- Exercise increases dopamine levels, improving mood.
- Exercise stimulates the release of endorphins which reduce pain and boost pleasure. This euphoric ‘runner’s high’ fuels optimism, increases self-esteem, and boosts energy.
- Endorphins have also been shown to reinforce social bonds. If possible, work out with a friend or loved one!
There is a direct link between what we eat and how we feel and vice versa. During this time when there is so much that we can’t control, it is empowering to take charge of what we can: our diets. Especially since we’re probably doing fewer, more focused shopping trips and impulse fast food is likely not an option. Taking charge of your diet will leave you healthier both physically and emotionally. Here are some specific recommendations:
What to eat:
- Cortisol-reducing foods like dark chocolate, bananas, pears, green tea, yogurt.
- Foods high in tryptophan, a precursor to serotonin, such as lean meats, nuts, legumes, and eggs.
- Omega-3 fatty acids, found in fatty fish such as salmon and anchovy, walnuts, chia, flax, and hemp seeds, have been shown to help reduce anxiety.
- Foods high in magnesium, a natural muscle relaxer, including dark leafy greens and whole grains.
- Foods high in antioxidants: matcha green tea, beans, berries and walnuts, turmeric and ginger.
Foods to Avoid
- Excessive Alcohol. The occasional drink to calm nerves should be fine, but keep in mind alcohol dehydrates you and affects your sleep. With regular drinking, you may also build up a tolerance to the calming effects. Alcohol also causes changes in the brain’s neurotransmitter levels, leaving you more anxious when it wears off.
- Excessive caffeine. High levels of caffeine increase nervousness and anxiety as well as decreasing serotonin.
- Excessive sugar and simple carbs. Large amounts of sugar energize us in the short term, but lead to a crash that drains energy and can leave you feeling “hangry” (hungry + unhappy). Instead opt for whole fruits for your sugar fix.
5. Yoga and Meditation
Yoga and meditation are associated with reduction in anxiety, overreactivity, and sleep difficulties. Yoga asanas (postures) reduce the physical symptoms of anxiety while reinforcing the mind-body connection and calming the mind.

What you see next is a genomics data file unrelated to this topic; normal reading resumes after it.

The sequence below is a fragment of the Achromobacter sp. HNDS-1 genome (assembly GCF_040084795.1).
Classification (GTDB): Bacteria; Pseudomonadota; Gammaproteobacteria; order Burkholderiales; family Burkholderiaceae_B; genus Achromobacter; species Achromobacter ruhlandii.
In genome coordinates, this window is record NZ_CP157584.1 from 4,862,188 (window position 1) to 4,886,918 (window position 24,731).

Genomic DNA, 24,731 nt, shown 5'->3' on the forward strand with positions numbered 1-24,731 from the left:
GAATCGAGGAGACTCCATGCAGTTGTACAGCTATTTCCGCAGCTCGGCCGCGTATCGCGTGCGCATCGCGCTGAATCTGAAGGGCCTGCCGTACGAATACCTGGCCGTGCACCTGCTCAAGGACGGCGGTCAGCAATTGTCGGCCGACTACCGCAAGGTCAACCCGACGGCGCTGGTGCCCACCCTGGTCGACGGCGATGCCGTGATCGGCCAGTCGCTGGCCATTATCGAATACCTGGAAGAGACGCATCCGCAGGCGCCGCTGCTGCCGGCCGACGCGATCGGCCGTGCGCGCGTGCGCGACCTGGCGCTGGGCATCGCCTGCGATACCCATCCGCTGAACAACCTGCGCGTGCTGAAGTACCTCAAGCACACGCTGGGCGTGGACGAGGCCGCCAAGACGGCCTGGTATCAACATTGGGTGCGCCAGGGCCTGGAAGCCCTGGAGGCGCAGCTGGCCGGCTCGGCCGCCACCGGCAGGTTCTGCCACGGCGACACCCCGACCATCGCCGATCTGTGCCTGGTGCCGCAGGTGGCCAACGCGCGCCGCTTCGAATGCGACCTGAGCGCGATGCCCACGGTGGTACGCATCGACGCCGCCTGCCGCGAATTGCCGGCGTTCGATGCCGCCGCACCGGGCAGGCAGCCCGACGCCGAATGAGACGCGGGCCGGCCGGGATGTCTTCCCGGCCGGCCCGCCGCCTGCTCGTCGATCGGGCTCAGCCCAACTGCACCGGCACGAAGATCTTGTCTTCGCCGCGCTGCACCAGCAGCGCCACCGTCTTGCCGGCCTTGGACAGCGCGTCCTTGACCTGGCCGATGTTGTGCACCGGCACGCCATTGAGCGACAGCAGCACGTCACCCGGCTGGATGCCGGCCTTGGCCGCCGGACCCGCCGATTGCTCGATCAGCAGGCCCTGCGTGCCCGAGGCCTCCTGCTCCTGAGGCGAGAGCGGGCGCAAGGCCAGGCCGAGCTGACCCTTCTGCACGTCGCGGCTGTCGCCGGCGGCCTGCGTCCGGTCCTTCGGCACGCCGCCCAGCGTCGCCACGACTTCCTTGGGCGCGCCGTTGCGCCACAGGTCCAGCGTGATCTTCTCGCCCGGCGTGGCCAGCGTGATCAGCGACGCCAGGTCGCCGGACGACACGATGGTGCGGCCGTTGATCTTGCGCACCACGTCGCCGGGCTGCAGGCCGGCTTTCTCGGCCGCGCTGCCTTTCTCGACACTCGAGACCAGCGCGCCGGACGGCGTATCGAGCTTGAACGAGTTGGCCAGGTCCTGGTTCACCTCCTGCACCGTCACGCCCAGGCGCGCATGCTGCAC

A 2014 Johns Hopkins study found mindful meditation to improve anxiety, depression, and pain. There is plenty of great free and subscription yoga instruction available online so you can practice from home. Give it a try – you’ll be glad you did!
Anecdotal evidence and studies indicate CBD has considerable potential as a treatment for multiple anxiety disorders. More research is needed to better understand this relationship. Remember that every person has their own unique physiology. Start low, around 5-10mg, and slowly work your way up to your ideal dosage.
7. Increase Vagal Tone
What? The vagus nerve, the longest of the cranial nerves running from the brain through the face and throat to the gut, restores homeostasis.
Reduced activity of the vagal nerve (known as low vagal tone) prevents our bodies from returning to its relaxed state after a period of stress or anxiety.
Vagal tone can be improved by:
- Exposure to cold – take a cold shower (!) or splash cold water on your face.
- Deep breathing – deep, deliberate breaths from your belly activate blood pressure-detecting neurons, which signal the vagal nerve to lower heart rate
- Use your vocal cords: singing, humming, and gargling activate the vocal cords and the throat muscles, which are connected to the vagus nerve. Ommm!
Passionflower, valerian, lavender, ashwagandha, and lemon balm are used in traditional healing to improve the stress response and stabilize mood.
Aromatherapy with essential oils including lavender, chamomile, clary sage, lemon, neroli have been shown to promote relaxation and relieve anxiety.
9. Laughter & Love
Laughter is most definitely the best medicine! Laughter enhances oxygen intake, stimulates organs and increases endorphins.
Hugging releases oxytocin, the ‘bonding molecule’, and dopamine. Hugging your dog brings the same benefits! A touch, pat, or cuddle lowers blood pressure and reduces stress hormones. Showing affection for those around you – yes, even those driving you a little crazy – is good for you!